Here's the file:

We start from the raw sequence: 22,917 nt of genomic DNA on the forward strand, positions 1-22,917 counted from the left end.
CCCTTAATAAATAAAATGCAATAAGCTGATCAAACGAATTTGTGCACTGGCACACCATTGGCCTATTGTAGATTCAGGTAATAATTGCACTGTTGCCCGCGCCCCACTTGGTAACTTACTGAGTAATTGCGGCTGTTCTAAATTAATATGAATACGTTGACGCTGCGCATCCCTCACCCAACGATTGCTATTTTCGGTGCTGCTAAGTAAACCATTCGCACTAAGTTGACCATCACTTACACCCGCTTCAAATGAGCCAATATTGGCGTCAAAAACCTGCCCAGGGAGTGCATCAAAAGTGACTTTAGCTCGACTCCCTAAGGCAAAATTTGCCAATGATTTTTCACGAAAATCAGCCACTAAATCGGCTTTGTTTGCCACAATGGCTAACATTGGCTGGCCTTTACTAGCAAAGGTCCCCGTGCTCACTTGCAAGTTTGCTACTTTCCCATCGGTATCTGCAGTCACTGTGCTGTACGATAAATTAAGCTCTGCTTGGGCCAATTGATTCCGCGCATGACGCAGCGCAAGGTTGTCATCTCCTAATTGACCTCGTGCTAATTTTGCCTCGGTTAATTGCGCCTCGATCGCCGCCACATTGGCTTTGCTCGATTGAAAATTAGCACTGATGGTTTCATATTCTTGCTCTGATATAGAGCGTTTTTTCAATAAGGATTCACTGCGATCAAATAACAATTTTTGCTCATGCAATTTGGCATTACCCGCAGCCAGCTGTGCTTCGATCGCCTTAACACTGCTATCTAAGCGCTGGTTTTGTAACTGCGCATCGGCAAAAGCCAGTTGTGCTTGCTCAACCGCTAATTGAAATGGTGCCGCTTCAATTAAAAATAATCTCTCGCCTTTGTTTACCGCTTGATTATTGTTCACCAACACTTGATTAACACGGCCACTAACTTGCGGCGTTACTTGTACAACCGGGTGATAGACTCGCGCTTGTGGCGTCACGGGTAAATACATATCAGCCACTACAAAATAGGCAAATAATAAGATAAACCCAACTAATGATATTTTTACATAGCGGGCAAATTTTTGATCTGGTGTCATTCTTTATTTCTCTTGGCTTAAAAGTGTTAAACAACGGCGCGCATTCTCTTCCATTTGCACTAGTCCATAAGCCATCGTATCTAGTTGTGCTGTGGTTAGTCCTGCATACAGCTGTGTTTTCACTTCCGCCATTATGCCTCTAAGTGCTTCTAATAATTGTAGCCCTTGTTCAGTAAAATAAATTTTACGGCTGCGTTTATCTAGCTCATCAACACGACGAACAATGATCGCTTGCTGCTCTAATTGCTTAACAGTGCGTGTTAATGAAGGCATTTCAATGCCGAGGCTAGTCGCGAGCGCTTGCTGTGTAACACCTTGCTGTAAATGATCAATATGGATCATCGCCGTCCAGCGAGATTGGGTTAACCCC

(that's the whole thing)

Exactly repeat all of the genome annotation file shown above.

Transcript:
We start from the raw sequence: 22,917 nt of genomic DNA on the forward strand, positions 1-22,917 counted from the left end.
CCCTTAATAAATAAAATGCAATAAGCTGATCAAACGAATTTGTGCACTGGCACACCATTGGCCTATTGTAGATTCAGGTAATAATTGCACTGTTGCCCGCGCCCCACTTGGTAACTTACTGAGTAATTGCGGCTGTTCTAAATTAATATGAATACGTTGACGCTGCGCATCCCTCACCCAACGATTGCTATTTTCGGTGCTGCTAAGTAAACCATTCGCACTAAGTTGACCATCACTTACACCCGCTTCAAATGAGCCAATATTGGCGTCAAAAACCTGCCCAGGGAGTGCATCAAAAGTGACTTTAGCTCGACTCCCTAAGGCAAAATTTGCCAATGATTTTTCACGAAAATCAGCCACTAAATCGGCTTTGTTTGCCACAATGGCTAACATTGGCTGGCCTTTACTAGCAAAGGTCCCCGTGCTCACTTGCAAGTTTGCTACTTTCCCATCGGTATCTGCAGTCACTGTGCTGTACGATAAATTAAGCTCTGCTTGGGCCAATTGATTCCGCGCATGACGCAGCGCAAGGTTGTCATCTCCTAATTGACCTCGTGCTAATTTTGCCTCGGTTAATTGCGCCTCGATCGCCGCCACATTGGCTTTGCTCGATTGAAAATTAGCACTGATGGTTTCATATTCTTGCTCTGATATAGAGCGTTTTTTCAATAAGGATTCACTGCGATCAAATAACAATTTTTGCTCATGCAATTTGGCATTACCCGCAGCCAGCTGTGCTTCGATCGCCTTAACACTGCTATCTAAGCGCTGGTTTTGTAACTGCGCATCGGCAAAAGCCAGTTGTGCTTGCTCAACCGCTAATTGAAATGGTGCCGCTTCAATTAAAAATAATCTCTCGCCTTTGTTTACCGCTTGATTATTGTTCACCAACACTTGATTAACACGGCCACTAACTTGCGGCGTTACTTGTACAACCGGGTGATAGACTCGCGCTTGTGGCGTCACGGGTAAATACATATCAGCCACTACAAAATAGGCAAATAATAAGATAAACCCAACTAATGATATTTTTACATAGCGGGCAAATTTTTGATCTGGTGTCATTCTTTATTTCTCTTGGCTTAAAAGTGTTAAACAACGGCGCGCATTCTCTTCCATTTGCACTAGTCCATAAGCCATCGTATCTAGTTGTGCTGTGGTTAGTCCTGCATACAGCTGTGTTTTCACTTCCGCCATTATGCCTCTAAGTGCTTCTAATAATTGTAGCCCTTGTTCAGTAAAATAAATTTTACGGCTGCGTTTATCTAGCTCATCAACACGACGAACAATGATCGCTTGCTGCTCTAATTGCTTAACAGTGCGTGTTAATGAAGGCATTTCAATGCCGAGGCTAGTCGCGAGCGCTTGCTGTGTAACACCTTGCTGTAAATGATCAATATGGATCATCGCCGTCCAGCGAGATTGGGTTAACCCC